Blood Incantation should need no introduction to readers of this column, being one of death metal’s most luminary forces in recent years, but astute followers of the Colorado four-piece have known that they have always been so much more than a mere death metal band. Timewave Zero lays bare the often occluded side of the band, stripping away all semblance of metal entirely to revel in cosmic, new age ambiance, creating a meditative soundscape that offers a perfect place to reflect, particularly for me on the nature of relationships and musical identity that become challenged when a band makes such a dramatic shift as this.
While Timewave Zero is sure to be one of, if not the most polarizing release of 2022, it feels like an album that was tailor made for me to love. I like extreme metal because metal is, at its core, very weird music, at the end of the day the easiest way for me to describe my listening habits is that I like weird music of all stripes. Ambient music happens to be another passion of mine in this same vein, so one of my favorite metal bands putting out an album in another one of my favorite styles was almost guaranteed to win me over from the start, and unsurprisingly Timewave Zero is a roaring success. It is a deeply intriguing album; it’s dark and sparse in nature, yet repeat listens continually surprise me with new layers I hadn’t picked up on before. Listening to our interview with Paul, Isaac, and Morris yields the knowledge that this album was recorded mostly live in studio with minimal overdubs, and even on something as seemingly unstructured as this, you get a real sense of just how well these four musicians mesh together when they play. Even beyond the excitement of the songcraft and performance, Timewave Zero is an album that shows exactly what makes Blood Incantation such a well-beloved band: sincerity. I have often described their music as ‘a love letter to death metal from death metal’, because what I always take away from listening to Hidden History of the Human Race or Starspawn is that these are dudes who love, cherish, and respect death metal while having fun with it. Timewave Zero operates in the same vein; this is not a gimmick album or a joke of any kind. This is four people who deeply love and respect this style of music just as much as any other putting their all into doing it justice, and that sincere love shines through in every note.
Which brings me to the part of this review where I get a little mean. I saw, on more than a few occasions during the week leading up to the release of Timewave Zero, people expressing some hope that there would be a rug-pulling moment about to happen, an Old Man Gloom situation for those that remember The Ape of God, where the Blood Incantation members would appear from behind the curtain and say “Just kidding! Here’s the death metal album we’ve really been working on! We’d never do this to you guys!” This is a mindset that rubbed me the wrong way, not only because I really like this album for what it is, not only because it is incredibly dismissive of four people who put their hearts and time and effort into an album that they are proud of, but because I feel it speaks to the larger idea that we, as fans, seem to have completely lost the plot when it comes to the artist-fan relationship.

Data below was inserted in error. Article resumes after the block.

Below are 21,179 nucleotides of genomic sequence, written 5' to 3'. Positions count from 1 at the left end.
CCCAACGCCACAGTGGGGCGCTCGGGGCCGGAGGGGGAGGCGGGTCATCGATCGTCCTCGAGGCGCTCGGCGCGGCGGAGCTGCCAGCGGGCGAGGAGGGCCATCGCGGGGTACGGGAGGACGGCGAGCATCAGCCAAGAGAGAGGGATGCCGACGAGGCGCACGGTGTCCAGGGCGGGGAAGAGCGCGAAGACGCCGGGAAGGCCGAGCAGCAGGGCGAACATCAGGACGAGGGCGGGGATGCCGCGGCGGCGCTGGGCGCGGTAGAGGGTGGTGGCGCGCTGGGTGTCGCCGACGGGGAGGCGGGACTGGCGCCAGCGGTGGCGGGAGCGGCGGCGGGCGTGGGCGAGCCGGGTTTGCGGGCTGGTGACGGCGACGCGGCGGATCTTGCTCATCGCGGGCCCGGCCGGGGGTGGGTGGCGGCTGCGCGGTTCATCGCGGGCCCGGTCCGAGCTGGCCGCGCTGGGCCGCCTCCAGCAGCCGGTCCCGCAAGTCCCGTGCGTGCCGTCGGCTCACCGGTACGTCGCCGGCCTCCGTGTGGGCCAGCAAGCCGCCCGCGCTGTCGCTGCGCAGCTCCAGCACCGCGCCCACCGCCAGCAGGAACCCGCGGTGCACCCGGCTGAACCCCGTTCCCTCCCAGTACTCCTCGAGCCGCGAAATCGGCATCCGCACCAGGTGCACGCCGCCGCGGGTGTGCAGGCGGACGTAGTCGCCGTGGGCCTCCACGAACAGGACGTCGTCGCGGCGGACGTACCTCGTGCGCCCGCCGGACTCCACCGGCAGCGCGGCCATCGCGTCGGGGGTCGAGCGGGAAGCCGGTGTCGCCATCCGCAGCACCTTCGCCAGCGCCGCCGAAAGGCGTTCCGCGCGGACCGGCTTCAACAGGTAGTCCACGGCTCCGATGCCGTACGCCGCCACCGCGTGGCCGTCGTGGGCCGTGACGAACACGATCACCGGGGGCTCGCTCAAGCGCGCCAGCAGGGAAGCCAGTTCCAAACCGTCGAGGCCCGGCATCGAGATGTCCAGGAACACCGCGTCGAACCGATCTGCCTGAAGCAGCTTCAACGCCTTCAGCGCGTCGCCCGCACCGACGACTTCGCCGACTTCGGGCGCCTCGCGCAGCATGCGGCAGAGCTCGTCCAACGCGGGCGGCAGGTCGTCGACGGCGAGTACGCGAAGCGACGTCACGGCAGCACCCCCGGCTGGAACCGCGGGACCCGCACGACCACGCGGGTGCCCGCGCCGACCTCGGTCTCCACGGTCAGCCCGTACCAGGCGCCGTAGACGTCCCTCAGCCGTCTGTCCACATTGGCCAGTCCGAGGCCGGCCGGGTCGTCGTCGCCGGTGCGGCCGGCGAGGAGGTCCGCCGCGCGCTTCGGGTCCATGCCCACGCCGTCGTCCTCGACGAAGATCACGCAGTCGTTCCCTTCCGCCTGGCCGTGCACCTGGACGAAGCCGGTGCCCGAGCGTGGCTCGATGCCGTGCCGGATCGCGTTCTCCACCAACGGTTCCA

There seems to be this idea that artists owe us some measure of predictability in their output, and deviation enough from that is punishable by some sweaty dude screaming at you about how you are a ‘false’ or a ‘sellout’ or whatever other insult du jour one can think of. This is certainly not a new mentality in the world of metal; from The Black Album to Heritage, to Alcest’s Shelter and even more recent examples like Deafheaven’s Infinite Granite and (perhaps most relevant to this particular situation) Wolves in the Throne Room’s Celestite, we like and even claim to champion experimentation and growth in the music we enjoy, but egads, not like that! When exactly did we become so small minded? Or more importantly, when did we become so entitled? Blood Incantation albums may be commodities, but behind that are people, and those people can and should be allowed to do whatever the fuck they want. They don’t owe you consistency or artistic safety. Post-Watershed Opeth is famously anathema to me, but I don’t even know if I can say that I want Mikael and Co. to go back to writing death metal again at this point. I’m glad he’s doing something that fulfills him, even if it’s something that I can’t personally hang with. Shelter, by comparison, is handily among my favorite Alcest albums, and we never would have gotten it if Neige had felt pressured to keep playing it safe. If Timewave Zero is your bridge-too-far moment, that’s your prerogative, but the idea that this is not the ‘real’ Blood Incantation betrays a shallow understanding of what your relationship is to the artists you admire.
If there is one thing to take away from Timewave Zero, it’s that Blood Incantation is not death metal. Blood Incantation is whatever happens when these four dudes combine forces, and I personally am here for all of it, heavy metal and beyond.
If there’s two things to take away from Timewave Zero it’s that cosmic ambient rules.
Timewave Zero is available now on Century Media Records. For more information on Blood Incantation, visit their Facebook page.
2 thoughts on “Rainbows in the Dark: Blood Incantation — “Timewave Zero””